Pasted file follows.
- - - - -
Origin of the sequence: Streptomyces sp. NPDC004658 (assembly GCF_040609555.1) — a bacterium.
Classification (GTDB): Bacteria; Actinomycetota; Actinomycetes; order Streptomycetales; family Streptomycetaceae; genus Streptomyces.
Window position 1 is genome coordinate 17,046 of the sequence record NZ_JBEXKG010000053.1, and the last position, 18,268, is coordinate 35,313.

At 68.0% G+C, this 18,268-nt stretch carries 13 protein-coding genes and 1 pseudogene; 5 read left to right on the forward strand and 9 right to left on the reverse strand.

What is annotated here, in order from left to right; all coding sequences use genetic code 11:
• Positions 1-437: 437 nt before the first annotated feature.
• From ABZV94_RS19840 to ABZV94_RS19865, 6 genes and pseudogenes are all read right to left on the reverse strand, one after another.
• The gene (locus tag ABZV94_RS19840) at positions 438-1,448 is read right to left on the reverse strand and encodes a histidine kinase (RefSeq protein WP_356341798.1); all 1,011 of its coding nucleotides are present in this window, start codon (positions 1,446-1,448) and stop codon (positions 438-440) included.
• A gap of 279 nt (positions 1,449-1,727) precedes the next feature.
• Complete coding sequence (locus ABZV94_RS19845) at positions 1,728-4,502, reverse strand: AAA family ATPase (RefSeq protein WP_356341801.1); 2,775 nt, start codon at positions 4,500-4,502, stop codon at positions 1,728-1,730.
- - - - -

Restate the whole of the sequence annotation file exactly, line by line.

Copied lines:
Origin of the sequence: Streptomyces sp. NPDC004658 (assembly GCF_040609555.1) — a bacterium.
Classification (GTDB): Bacteria; Actinomycetota; Actinomycetes; order Streptomycetales; family Streptomycetaceae; genus Streptomyces.
Window position 1 is genome coordinate 17,046 of the sequence record NZ_JBEXKG010000053.1, and the last position, 18,268, is coordinate 35,313.

At 68.0% G+C, this 18,268-nt stretch carries 13 protein-coding genes and 1 pseudogene; 5 read left to right on the forward strand and 9 right to left on the reverse strand.

What is annotated here, in order from left to right; all coding sequences use genetic code 11:
• Positions 1-437: 437 nt before the first annotated feature.
• From ABZV94_RS19840 to ABZV94_RS19865, 6 genes and pseudogenes are all read right to left on the reverse strand, one after another.
• The gene (locus tag ABZV94_RS19840) at positions 438-1,448 is read right to left on the reverse strand and encodes a histidine kinase (RefSeq protein WP_356341798.1); all 1,011 of its coding nucleotides are present in this window, start codon (positions 1,446-1,448) and stop codon (positions 438-440) included.
• A gap of 279 nt (positions 1,449-1,727) precedes the next feature.
• Complete coding sequence (locus ABZV94_RS19845) at positions 1,728-4,502, reverse strand: AAA family ATPase (RefSeq protein WP_356341801.1); 2,775 nt, start codon at positions 4,500-4,502, stop codon at positions 1,728-1,730.